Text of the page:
Runolfur Runolfsson Case

The Runolfur Runolfsson Case was an unusual case of a Drop-in Communicator who professed to be looking for a missing part of his corpse.

The case took place between 1937 and 1940 and involved one of Iceland’s most famous trance Mediums, Hafsteinn Bjornsson, who at the time was conducting a series of regular Séances with a group of persons in Reykjavík. In the autumn of 1937, an unknown entity dropped in and identified himself by saying, “My name is Jon Jonsson or Madur Mansson. What the hell does it matter to you what my name is?” Asked what he wanted, the entity said, “I am looking for my leg. I want to have my leg.” Asked where his leg might be, he said, “It is in the sea.”

Thereafter, for about one year, the communicator periodically dropped in on Bjornsson, demanding his leg. The personality was crude and pushed other spirits out of the way. He also asked for snuff, rum and coffee, making the medium go through the motions of sniffing, and asking sitters to pour out an extra glass of rum or cup of coffee for him.

It was not until a fish merchant named Ludvik Gudmundsson joined the sittings that progress was made: the entity said Gudmunsson knew about his leg, which was at his house at Sandgerdi. Gudmunsson was perplexed and professed to know nothing.

The entity then gave what he said was his real name and divulged his history. His name was Runolfur Runolfsson, or “Runki” for short, and he had died in October 1879 at the age of 52. He had gone to a friend’s home during a storm and had gotten drunk. He attempted to walk home, but stopped on some rocks by the shore to drink more liquor from the bottle he carried. He passed out and the tide carried him out to sea, where he drowned. His body washed back ashore in January 1880, picked and torn at by birds and animals. The corpse was buried with a thigh bone missing. Now, nearly 60 years later, the entity Runki wanted the bone back.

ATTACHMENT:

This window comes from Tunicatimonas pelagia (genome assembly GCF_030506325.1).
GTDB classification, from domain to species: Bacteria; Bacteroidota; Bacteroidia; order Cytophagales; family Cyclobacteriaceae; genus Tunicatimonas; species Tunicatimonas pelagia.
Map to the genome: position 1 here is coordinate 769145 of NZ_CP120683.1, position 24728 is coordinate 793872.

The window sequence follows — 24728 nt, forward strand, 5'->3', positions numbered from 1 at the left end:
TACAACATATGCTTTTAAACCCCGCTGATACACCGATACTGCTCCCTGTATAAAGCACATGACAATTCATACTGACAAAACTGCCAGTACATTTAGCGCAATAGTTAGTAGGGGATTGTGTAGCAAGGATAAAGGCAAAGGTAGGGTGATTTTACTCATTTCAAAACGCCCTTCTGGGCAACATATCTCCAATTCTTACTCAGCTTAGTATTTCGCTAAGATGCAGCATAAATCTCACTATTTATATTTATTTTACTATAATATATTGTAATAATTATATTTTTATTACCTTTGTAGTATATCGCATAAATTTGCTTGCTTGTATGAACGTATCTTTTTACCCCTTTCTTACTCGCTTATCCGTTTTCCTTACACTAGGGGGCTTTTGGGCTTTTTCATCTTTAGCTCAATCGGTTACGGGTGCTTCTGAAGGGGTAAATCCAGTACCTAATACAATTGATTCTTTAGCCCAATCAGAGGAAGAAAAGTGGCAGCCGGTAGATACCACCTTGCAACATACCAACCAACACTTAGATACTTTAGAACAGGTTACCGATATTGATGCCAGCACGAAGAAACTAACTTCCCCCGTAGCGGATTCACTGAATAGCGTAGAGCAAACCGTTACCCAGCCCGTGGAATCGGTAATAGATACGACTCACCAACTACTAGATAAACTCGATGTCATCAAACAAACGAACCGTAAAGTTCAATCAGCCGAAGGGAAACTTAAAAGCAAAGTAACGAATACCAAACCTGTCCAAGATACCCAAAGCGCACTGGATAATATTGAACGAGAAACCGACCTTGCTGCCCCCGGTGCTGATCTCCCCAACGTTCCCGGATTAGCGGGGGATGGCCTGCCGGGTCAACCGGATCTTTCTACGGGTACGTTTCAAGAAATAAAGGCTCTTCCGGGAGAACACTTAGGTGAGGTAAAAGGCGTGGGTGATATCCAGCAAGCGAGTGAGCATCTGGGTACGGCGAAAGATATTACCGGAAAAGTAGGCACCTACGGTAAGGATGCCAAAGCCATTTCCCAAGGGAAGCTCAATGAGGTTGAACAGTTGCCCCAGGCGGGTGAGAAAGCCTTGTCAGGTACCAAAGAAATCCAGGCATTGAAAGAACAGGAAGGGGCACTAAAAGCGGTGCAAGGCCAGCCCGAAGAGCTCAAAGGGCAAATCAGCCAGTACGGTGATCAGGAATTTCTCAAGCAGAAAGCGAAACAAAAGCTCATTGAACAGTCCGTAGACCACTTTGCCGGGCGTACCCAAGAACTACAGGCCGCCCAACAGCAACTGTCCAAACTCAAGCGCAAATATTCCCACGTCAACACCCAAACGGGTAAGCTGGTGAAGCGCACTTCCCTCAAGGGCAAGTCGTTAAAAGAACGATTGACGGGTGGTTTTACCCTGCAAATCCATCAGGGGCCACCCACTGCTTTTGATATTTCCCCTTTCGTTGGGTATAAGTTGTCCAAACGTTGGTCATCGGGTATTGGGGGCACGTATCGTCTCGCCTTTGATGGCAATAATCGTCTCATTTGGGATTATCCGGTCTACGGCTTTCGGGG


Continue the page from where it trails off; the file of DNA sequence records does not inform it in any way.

A search of historical records was made, and the life and death of Runki was verified. Gudmunsson asked around the village for information concerning the possible fate of the thigh bone. Eventually, he discovered that a carpenter who had built the inner walls of his house reportedly had placed a leg bone between two walls.

In 1940, one room of Gudmunsson’s house was torn open and a thigh bone was discovered. It was extraordinarily long, thus supporting Runki’s description of himself as a tall man. Gudmunsson took the bone to his office and kept it for a year in a coffin that he had made for it. The bone was then given a proper religious burial at Utskalar. At a subsequent Séance, Runki said he had been present at the burial and reception and expressed his gratitude. He described the activities in great detail, even including cakes that were served.

Instead of disappearing, Runki stayed in contact with Bjornsson and eventually became one of the medium’s main Controls. Initially, Runki said he liked himself the way he was and did not want to modify his crude ways. Gradually he softened, and helped other discarnate communicators contact the medium.



  • Haraldsson, Erlendur, and Ian Stevenson. “An Experiment with the Icelandic Medium Hafsteinn Bjornsson.” Journal of the American Society for Psychical Research (SPR)68 (1974): 192–202.———. “A Communicator of the ‘Drop in’ Type in Iceland: The Case of Runolfur Runolfsson.” Journal of the American Society for Psychical Research (SPR)69 (1975): 33–59.


The Encyclopedia of Ghosts and Spirits– Written by Rosemary Ellen Guiley – September 1, 2007